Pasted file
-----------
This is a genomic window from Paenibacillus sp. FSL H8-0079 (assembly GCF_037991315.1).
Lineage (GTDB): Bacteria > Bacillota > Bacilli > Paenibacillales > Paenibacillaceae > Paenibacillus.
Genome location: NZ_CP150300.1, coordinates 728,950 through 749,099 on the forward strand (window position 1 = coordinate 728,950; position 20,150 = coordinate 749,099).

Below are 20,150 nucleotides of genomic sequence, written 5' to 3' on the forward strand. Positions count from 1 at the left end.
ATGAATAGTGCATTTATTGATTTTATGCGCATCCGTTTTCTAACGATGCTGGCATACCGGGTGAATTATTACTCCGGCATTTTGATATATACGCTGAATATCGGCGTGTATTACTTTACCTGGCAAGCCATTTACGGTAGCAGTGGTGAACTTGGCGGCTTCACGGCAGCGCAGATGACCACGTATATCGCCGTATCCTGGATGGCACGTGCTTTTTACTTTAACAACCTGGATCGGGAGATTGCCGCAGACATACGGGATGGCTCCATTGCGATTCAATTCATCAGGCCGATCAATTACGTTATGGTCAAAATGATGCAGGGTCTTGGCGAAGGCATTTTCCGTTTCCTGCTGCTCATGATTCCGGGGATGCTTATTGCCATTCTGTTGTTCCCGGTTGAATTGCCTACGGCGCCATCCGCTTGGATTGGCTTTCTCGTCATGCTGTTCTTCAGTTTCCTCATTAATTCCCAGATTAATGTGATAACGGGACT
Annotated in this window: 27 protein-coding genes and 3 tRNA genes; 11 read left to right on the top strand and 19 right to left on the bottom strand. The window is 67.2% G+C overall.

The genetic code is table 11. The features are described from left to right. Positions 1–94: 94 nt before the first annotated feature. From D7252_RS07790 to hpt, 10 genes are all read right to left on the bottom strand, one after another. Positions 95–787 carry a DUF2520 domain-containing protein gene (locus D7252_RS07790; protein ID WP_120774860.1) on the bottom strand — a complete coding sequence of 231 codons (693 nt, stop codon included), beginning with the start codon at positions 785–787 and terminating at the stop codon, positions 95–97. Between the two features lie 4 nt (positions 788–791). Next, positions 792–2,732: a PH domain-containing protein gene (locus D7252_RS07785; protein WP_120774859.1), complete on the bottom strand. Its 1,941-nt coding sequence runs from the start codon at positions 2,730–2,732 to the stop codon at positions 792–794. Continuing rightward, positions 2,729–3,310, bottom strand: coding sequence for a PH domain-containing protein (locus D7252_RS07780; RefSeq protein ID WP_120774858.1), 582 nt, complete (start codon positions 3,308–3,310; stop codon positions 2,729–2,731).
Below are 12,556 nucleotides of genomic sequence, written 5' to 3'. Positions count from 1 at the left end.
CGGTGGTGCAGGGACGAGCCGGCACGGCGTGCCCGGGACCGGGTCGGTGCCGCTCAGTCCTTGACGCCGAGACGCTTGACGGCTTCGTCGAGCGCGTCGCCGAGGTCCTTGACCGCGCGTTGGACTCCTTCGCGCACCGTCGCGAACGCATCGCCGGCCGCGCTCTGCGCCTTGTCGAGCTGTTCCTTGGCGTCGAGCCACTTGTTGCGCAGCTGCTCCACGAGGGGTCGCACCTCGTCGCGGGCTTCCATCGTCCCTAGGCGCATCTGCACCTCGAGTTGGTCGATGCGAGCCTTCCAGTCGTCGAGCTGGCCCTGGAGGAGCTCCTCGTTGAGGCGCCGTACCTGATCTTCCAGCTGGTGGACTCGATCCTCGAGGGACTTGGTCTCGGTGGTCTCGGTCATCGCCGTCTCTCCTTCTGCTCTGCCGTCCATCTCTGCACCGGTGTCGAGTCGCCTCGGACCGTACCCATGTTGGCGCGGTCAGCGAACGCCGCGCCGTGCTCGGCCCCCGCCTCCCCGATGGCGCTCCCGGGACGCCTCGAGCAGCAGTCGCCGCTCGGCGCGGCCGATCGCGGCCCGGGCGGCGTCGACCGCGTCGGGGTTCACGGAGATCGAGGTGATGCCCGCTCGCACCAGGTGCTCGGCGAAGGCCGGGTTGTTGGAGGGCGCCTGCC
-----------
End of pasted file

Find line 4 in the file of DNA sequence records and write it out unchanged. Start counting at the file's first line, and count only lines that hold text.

Below are 20,150 nucleotides of genomic sequence, written 5' to 3' on the forward strand. Positions count from 1 at the left end.